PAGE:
The most difficult part of my job is finding that critical and rare resource -- technologists that will make the call on when to innovate and when to re-use existing approaches. These individuals are humble, strong and secure and are willing to do hands-on work when required as well as mentoring and guiding others as appropriate.
In my experience, it is absolutely critical to find talented technologists who are flexible and can work on almost anything while solving the bigger picture. This person is curious about how technology really works and learns about new technologies effortlessly for the pure joy of it.
Occasionally this person also enjoys sharing experiences and informally becomes a mentor to others, even superiors and peers. The 'best of the best' technologists also have a good understanding of local markets and customs and are able to use this to take good ideas from around the world and make them into great local ideas.
Resumés rarely reveal the essence of the skill of creativity, nor will a job description perfectly identify it. I have found that creating communities across the globe and empowering each community works as a magnet for talent. This model keeps technologists engaged and interested so the siren songs of competitors are less interesting to the individual. Once word spreads that there is an exciting team working on important problems in ways that are creative, the team members themselves become a source of leads to talent -- because highly creative technologists want to work with their peers.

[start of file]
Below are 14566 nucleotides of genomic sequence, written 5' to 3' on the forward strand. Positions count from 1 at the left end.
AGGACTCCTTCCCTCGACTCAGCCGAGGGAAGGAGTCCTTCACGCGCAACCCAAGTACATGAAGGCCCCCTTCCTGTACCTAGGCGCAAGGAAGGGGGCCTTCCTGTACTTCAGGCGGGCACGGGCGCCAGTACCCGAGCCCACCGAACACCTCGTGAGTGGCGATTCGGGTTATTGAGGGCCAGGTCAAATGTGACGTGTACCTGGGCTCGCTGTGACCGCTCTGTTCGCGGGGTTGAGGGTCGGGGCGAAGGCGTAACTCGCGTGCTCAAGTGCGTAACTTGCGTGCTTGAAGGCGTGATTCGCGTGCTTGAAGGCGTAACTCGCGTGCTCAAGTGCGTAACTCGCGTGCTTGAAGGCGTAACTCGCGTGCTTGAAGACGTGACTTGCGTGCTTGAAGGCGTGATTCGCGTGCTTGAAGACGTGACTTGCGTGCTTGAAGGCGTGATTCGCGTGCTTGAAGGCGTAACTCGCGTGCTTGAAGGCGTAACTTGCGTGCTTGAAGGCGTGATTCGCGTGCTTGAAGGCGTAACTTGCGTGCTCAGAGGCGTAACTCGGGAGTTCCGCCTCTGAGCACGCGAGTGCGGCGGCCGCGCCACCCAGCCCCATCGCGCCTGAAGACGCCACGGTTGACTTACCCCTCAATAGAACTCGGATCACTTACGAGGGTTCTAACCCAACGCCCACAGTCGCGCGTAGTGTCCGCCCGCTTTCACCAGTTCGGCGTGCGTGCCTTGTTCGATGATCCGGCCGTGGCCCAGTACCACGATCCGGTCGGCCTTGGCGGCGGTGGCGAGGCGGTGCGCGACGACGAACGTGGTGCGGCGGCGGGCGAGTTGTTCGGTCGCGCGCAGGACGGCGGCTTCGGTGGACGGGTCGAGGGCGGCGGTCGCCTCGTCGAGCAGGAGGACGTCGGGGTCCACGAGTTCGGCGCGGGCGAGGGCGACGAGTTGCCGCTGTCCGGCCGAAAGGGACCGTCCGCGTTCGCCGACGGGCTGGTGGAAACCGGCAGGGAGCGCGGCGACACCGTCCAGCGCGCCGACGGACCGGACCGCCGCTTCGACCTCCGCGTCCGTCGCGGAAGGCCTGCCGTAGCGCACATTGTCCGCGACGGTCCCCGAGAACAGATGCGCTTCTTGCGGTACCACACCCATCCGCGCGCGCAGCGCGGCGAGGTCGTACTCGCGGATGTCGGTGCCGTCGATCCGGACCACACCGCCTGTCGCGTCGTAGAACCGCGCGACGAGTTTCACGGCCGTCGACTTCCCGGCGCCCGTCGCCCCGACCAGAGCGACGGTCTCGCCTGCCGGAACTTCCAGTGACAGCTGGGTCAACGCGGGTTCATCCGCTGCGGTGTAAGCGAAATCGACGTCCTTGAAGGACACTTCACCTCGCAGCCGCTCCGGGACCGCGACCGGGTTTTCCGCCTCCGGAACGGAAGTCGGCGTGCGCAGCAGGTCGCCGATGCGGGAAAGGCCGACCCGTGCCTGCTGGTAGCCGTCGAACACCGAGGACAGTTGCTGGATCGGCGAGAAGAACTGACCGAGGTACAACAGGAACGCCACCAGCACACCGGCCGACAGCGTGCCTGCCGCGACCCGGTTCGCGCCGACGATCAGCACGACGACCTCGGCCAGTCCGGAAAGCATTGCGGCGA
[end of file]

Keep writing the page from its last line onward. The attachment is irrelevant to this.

Ownership is an important component of attracting top talent. In my organisation, each team has responsibility for something locally as well as regionally or even globally. It fosters a discipline of each community being the world class experts at something of interest to that community, while also being the owners/experts to the rest of the world. This takes away the feeling that one has to work in headquarters to work on interesting projects. In this model, establishing critical mass and encouraging each team to become global experts creates pride and success inside each team.
Time zones and distance will always be the enemy of collaboration. For a few years now I have used videoconferencing, and more recently high-definition video calling, to encourage collaboration. But to really get teamwork going, I organise an annual summit for all technologists in which people are encouraged to discuss their ideas and present a project or something that is a 'work in progress' for feedback by the wider group. Each team presenting also has to identify a challenge which they would like the broader organisation to help solve.
In conclusion, I believe that technologists are the most critical asset in IT. The success of a CIO/ CTO is defined by an ability to find, develop and retain the best talent. Building programmes that guide and retain the talent is an essential skill for a modern CIO/CTO. Establishing career paths, recognition and teamwork combined with programmes that reward collaboration and creativity are what I truly believe creates better outcomes.
Par Botes is a corporate vice president and chief technology officer for EMC Asia Pacific and Japan. He was recently appointed vice chairman of the Asia Cloud Computing Association and sits on several government advisory boards in the region. He has a degree in telecommunications from his home town of Stockholm, Sweden.
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